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East County Wednesday, Aug. 14, 2019 6 days ago

Writing a book, not just a walk in the park for Lakewood Ranch man

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Del Webb senior writes a novel about his amazing walk from Tampa to New York City.
by: Pam Eubanks Senior Editor

On a wall in Richard Albero’s Del Webb home hangs a sign a high-school student made for him 40 years ago.

It reads, “Kindness costs nothing.”

“As I’ve gotten older, it’s meant more to me as the way life should be,” Albero said.

So much so, in fact, that on March 2, 2015, Albero set off from Steinbrenner Field in Tampa on a 1,138-mile, 86-day trek to Yankees Stadium

in New York City with a mission of raising funds for the Wounded Warrior Project. The nonprofit provides support to veterans and service members who incurred a physical or mental injury, illness or wound while serving in the military on or after Sept. 11, 2001.

Albero, then 65 years old and newly retired from teaching, dedicated his walk to his nephew Gary Albero, who died in the 9/11 terrorist attacks on New York City. He said he wanted to honor his nephew in a special way. They both loved the New York Yankees and often watched games together, so walking from the spring training stadium to the Yankees’ New York home seemed like an apropos challenge.

“I wanted to do something different for my bucket list,” he said.

And that he did. Albero used nine pairs of sneakers on his journey, four of which wore through completely. He was followed by television crews, was chased by dogs, walked through sunshine and rain and eventually ended at Yankee Stadium, where he walked on home plate, shook hands with all the Yankees players and then threw the first pitch — a strike — before their May 26, 2015, game against the Kansas City Royals.

In his mind, Albero was going to be taking a long, somewhat leisurely stroll to New York. However, on most of the roads, there were no sidewalks, and many had as little as a foot of pavement for walking alongside the road. Albero quickly realized his naivety, but it didn’t stop him.

“Every car potentially could kill me,” Albero said. “It didn’t take much if they veered. People were reading on their cellphones. People put eye drops in. It’s amazing what people do in their cars. People ask me, ‘What was the hardest part of the walk?’ Staying alive.”

In May, Albero published the story of his journey in his first book, “Not Just a Walk in the Park.” The day-by-day account recalls his thoughts and adventures, including a woman aiming a gun at him for taking a picture of flowers on her property, along with nearly being hit by a car.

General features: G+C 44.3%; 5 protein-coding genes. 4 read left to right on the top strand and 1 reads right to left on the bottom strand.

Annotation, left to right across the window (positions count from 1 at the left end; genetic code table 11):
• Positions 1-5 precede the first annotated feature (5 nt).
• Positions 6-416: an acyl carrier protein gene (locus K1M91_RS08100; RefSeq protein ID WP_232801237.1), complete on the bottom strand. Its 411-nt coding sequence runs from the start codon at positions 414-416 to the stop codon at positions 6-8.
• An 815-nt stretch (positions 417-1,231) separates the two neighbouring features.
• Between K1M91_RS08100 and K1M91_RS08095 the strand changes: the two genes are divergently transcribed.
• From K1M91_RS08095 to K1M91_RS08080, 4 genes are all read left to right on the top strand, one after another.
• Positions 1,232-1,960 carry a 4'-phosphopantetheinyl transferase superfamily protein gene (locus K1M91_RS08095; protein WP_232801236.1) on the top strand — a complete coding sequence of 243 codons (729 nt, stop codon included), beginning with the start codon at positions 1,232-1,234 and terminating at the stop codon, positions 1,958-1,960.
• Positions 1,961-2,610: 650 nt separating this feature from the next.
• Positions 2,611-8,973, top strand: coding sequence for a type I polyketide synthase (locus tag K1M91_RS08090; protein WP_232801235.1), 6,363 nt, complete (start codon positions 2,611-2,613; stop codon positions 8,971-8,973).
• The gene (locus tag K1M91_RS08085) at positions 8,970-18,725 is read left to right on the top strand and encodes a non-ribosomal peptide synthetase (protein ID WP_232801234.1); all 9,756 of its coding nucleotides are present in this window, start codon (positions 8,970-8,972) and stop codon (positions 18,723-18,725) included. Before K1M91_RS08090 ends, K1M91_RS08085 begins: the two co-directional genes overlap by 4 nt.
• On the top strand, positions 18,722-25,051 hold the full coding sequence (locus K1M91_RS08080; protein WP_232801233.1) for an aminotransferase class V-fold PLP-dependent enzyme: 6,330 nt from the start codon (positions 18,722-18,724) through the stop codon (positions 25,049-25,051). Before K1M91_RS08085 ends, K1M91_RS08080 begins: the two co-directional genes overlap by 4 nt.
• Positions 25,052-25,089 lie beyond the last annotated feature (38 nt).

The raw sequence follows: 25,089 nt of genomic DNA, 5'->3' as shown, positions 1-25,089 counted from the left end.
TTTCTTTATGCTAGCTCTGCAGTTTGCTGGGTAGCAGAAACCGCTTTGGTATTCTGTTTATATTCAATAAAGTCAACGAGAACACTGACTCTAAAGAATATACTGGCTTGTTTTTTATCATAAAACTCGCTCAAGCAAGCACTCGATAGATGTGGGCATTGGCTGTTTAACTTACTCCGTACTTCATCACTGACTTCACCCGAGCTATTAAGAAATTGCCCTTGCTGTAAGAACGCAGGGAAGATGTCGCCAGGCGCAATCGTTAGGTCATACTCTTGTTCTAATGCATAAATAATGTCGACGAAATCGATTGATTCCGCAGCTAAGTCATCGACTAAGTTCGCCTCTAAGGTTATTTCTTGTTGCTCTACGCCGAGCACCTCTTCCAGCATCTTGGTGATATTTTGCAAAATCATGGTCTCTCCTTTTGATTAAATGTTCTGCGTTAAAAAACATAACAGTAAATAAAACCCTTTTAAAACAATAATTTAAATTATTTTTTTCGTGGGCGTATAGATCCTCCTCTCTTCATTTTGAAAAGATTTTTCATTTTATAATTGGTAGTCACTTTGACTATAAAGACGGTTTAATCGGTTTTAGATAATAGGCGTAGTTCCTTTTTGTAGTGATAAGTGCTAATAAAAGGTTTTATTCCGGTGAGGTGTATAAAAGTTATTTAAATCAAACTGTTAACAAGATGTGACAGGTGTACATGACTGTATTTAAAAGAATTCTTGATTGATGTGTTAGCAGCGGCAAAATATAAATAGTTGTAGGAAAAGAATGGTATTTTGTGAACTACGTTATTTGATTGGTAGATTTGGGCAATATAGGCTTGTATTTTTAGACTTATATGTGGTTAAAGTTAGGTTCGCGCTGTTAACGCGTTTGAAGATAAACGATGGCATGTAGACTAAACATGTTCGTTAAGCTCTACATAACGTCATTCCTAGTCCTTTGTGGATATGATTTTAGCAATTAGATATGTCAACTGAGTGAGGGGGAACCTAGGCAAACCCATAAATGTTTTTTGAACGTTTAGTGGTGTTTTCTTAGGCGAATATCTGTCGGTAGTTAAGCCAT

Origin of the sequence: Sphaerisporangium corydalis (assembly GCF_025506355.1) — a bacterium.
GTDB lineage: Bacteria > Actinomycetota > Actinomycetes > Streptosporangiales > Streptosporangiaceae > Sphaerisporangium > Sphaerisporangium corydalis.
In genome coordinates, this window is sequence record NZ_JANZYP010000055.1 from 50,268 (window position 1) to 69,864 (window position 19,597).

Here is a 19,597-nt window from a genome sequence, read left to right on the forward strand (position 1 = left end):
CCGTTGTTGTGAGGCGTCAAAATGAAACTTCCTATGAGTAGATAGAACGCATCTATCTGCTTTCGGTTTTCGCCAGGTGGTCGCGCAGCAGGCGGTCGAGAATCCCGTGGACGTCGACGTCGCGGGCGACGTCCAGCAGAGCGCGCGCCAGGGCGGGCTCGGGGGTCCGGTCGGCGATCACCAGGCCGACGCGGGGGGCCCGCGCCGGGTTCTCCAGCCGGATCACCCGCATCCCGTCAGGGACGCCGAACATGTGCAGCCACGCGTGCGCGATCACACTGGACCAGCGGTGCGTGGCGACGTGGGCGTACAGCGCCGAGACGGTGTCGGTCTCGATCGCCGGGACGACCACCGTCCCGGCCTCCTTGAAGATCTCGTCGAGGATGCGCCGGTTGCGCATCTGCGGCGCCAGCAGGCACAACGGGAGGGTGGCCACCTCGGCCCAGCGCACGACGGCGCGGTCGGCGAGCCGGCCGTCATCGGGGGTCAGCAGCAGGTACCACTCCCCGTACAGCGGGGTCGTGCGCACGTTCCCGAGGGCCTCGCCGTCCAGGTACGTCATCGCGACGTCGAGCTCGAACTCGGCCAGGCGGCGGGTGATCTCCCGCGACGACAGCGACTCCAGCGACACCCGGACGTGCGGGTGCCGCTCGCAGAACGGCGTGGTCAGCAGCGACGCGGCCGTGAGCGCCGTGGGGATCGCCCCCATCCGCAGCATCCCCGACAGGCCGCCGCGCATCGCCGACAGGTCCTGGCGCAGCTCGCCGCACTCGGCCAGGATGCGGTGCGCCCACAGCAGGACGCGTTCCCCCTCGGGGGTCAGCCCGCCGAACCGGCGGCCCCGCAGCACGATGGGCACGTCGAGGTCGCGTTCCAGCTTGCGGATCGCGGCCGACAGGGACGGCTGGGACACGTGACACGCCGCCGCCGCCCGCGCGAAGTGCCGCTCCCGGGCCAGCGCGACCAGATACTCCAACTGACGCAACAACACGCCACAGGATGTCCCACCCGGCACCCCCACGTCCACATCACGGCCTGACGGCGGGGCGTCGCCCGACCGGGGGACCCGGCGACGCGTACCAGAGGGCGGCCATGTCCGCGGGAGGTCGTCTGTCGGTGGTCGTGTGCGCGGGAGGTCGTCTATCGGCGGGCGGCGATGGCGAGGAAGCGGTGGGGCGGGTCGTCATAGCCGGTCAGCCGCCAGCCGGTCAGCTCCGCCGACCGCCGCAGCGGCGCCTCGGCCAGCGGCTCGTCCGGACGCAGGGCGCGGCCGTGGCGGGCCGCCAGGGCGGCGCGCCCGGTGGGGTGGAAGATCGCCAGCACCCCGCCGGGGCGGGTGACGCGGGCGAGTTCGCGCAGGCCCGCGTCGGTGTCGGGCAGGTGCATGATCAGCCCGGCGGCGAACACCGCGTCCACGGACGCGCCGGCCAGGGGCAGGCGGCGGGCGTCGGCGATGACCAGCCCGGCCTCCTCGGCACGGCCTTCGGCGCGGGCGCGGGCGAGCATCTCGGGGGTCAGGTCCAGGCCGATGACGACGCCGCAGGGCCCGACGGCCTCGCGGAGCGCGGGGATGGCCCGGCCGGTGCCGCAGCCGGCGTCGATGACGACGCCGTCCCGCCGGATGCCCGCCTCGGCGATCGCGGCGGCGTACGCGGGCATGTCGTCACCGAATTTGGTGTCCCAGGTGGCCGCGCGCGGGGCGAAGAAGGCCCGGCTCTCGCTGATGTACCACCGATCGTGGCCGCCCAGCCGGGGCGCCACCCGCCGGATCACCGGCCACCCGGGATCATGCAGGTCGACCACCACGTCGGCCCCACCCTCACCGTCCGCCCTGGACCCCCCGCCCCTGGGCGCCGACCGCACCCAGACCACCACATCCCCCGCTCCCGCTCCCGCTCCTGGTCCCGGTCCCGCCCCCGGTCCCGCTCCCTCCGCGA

He talked with friends and family on the phone and listened to music to help mitigate the boredom of walking mile upon mile. Each day, his support driver would transport him from his stopping point to a hotel and then back to where he left off the previous day.

Richard Albero walked regardless of the weather. Courtesy photo. He walked six days and rested on the seventh.

“It was so arduous that if I even thought about quitting for a moment, I would have never made it,” Albero said. “[Keeping focus] takes practice like anything else. It’s a skill set. Having visited Wounded Warriors [headquarters], I would think about some of the disabled veterans that had loss various limbs. I used them as an incentive.”

Albero trekked the 1,138 miles and raised $56,000 from about 600 donors along the way. He walked about 16 miles per day and always took one day a week to rest.

Before his adventure, he walked about a mile per week and didn’t do much training.

“Most people, they have no concept of the difficulty, physically, mentally,” Albero said. “Plus, I was 65. I wasn’t a spring chicken.”

While taking to Del Webb’s veteran’s group about the highlight of his trip in October 2017, two friends, and authors, in the room suggested he write a book.

“It was to get all my emotions out,” Albero said of writing his story. “Even if only 10 people read the book, and ‘Kindness costs nothing’ becomes their mantra, it will be worth it.”

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